You may find your cats suddenly rolling around or even salivating at some point and it might mean they may have sniffed their catnip treat. But what are catnips? Why do they give a distinct sensation to cats whenever they come in contact with them? Are they safe for your cat? Are they addictive?
Catnip is a short-lived perennial herb which is part of the flowering plants of the mint family. Its scientific name Nepeta cataria was derived from the Etruruan city of Neptic where it is widely grown.
It is also known as the “true catnip.” It is commonly named as “catswort” or “catmint” stemming from the fact that big or small felines fall head over heels over it.
It is a native of Europe, Asia, and parts of China. It looks like the typical mint family with its square stem and triangular to elliptical coarse-toothed leaves. It usually blooms from May to September and the flowers are typically white with pale purple spotting.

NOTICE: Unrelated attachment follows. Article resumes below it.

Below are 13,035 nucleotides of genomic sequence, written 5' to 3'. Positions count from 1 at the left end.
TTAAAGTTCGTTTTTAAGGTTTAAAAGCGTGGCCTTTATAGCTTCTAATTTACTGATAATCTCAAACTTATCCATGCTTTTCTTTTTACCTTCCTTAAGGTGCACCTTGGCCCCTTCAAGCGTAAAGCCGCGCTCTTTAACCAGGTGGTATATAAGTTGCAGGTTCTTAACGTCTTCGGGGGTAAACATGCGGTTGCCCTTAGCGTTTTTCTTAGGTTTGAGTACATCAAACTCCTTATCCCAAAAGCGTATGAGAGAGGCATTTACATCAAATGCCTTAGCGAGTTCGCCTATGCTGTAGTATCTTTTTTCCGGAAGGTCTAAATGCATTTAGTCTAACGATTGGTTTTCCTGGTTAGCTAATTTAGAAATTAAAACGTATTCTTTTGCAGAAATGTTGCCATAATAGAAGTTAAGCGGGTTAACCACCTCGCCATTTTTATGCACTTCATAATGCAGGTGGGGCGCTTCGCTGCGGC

How Does It Work?
This herb was known to be used by humans in the early days for its medicinal properties. It was usually served as teas or the extracts were used in wounds or scabs. Though it is not so much as popular now in humans, it is highly talked about in the cat world.
This herb contains different essential oils that make it very potent such as thymol, valeric acid, monoterpene, and many others. But the most important thing for cats is the nepetalactone. It is found in the stem and leaves of the catnip plant. Just one tear from a leaf and it will release a small amount of nepetalactone that eventually attracts the cats even from a distance.
Nepetalactone is a volatile oil that manifests a certain behavior in cats. When this essential oil is exposed to cats, it enters their noses and stimulates sensory neurons. These neurons in turn project the stimuli to the amygdala and the hypothalamus regions of the cat’s brain. This region plays a role in the regulation of emotions, hunger, and sex drive.